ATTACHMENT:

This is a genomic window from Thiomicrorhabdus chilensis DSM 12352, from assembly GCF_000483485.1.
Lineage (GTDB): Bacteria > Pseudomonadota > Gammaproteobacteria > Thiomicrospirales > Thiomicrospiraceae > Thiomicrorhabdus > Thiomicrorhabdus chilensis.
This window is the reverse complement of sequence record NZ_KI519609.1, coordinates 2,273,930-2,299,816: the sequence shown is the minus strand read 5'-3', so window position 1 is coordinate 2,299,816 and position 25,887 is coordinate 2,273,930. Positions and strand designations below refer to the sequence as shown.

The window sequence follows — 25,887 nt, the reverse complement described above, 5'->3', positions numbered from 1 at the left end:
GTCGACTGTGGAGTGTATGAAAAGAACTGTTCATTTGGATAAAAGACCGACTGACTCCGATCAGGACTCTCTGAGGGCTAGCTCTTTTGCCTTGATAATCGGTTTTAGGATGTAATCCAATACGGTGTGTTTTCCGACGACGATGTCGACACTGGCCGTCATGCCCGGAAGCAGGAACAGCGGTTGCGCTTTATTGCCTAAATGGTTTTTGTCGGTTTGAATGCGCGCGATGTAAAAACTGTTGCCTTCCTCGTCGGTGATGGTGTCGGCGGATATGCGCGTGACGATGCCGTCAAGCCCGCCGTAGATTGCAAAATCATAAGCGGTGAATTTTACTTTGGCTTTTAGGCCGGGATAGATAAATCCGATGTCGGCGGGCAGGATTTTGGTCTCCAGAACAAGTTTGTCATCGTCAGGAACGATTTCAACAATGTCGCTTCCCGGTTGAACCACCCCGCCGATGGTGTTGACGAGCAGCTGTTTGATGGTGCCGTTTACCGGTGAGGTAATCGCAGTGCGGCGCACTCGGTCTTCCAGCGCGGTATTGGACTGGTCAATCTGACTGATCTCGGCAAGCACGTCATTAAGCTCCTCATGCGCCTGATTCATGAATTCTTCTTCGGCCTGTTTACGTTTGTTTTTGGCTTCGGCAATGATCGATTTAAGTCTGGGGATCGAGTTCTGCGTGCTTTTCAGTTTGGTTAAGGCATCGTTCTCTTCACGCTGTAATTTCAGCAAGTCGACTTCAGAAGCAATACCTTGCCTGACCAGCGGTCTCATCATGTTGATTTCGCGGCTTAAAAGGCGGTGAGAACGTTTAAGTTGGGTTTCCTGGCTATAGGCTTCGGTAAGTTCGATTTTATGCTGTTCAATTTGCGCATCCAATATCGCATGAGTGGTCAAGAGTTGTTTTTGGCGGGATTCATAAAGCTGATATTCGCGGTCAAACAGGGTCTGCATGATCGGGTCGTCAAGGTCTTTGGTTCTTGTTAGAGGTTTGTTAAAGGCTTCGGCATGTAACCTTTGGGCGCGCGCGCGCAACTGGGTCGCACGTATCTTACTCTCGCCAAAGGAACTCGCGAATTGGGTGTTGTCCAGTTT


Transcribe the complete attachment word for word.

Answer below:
This is a genomic window from Thiomicrorhabdus chilensis DSM 12352, from assembly GCF_000483485.1.
Lineage (GTDB): Bacteria > Pseudomonadota > Gammaproteobacteria > Thiomicrospirales > Thiomicrospiraceae > Thiomicrorhabdus > Thiomicrorhabdus chilensis.
This window is the reverse complement of sequence record NZ_KI519609.1, coordinates 2,273,930-2,299,816: the sequence shown is the minus strand read 5'-3', so window position 1 is coordinate 2,299,816 and position 25,887 is coordinate 2,273,930. Positions and strand designations below refer to the sequence as shown.

The window sequence follows — 25,887 nt, the reverse complement described above, 5'->3', positions numbered from 1 at the left end:
GTCGACTGTGGAGTGTATGAAAAGAACTGTTCATTTGGATAAAAGACCGACTGACTCCGATCAGGACTCTCTGAGGGCTAGCTCTTTTGCCTTGATAATCGGTTTTAGGATGTAATCCAATACGGTGTGTTTTCCGACGACGATGTCGACACTGGCCGTCATGCCCGGAAGCAGGAACAGCGGTTGCGCTTTATTGCCTAAATGGTTTTTGTCGGTTTGAATGCGCGCGATGTAAAAACTGTTGCCTTCCTCGTCGGTGATGGTGTCGGCGGATATGCGCGTGACGATGCCGTCAAGCCCGCCGTAGATTGCAAAATCATAAGCGGTGAATTTTACTTTGGCTTTTAGGCCGGGATAGATAAATCCGATGTCGGCGGGCAGGATTTTGGTCTCCAGAACAAGTTTGTCATCGTCAGGAACGATTTCAACAATGTCGCTTCCCGGTTGAACCACCCCGCCGATGGTGTTGACGAGCAGCTGTTTGATGGTGCCGTTTACCGGTGAGGTAATCGCAGTGCGGCGCACTCGGTCTTCCAGCGCGGTATTGGACTGGTCAATCTGACTGATCTCGGCAAGCACGTCATTAAGCTCCTCATGCGCCTGATTCATGAATTCTTCTTCGGCCTGTTTACGTTTGTTTTTGGCTTCGGCAATGATCGATTTAAGTCTGGGGATCGAGTTCTGCGTGCTTTTCAGTTTGGTTAAGGCATCGTTCTCTTCACGCTGTAATTTCAGCAAGTCGACTTCAGAAGCAATACCTTGCCTGACCAGCGGTCTCATCATGTTGATTTCGCGGCTTAAAAGGCGGTGAGAACGTTTAAGTTGGGTTTCCTGGCTATAGGCTTCGGTAAGTTCGATTTTATGCTGTTCAATTTGCGCATCCAATATCGCATGAGTGGTCAAGAGTTGTTTTTGGCGGGATTCATAAAGCTGATATTCGCGGTCAAACAGGGTCTGCATGATCGGGTCGTCAAGGTCTTTGGTTCTTGTTAGAGGTTTGTTAAAGGCTTCGGCATGTAACCTTTGGGCGCGCGCGCGCAACTGGGTCGCACGTATCTTACTCTCGCCAAAGGAACTCGCGAATTGGGTGTTGTCCAGTTT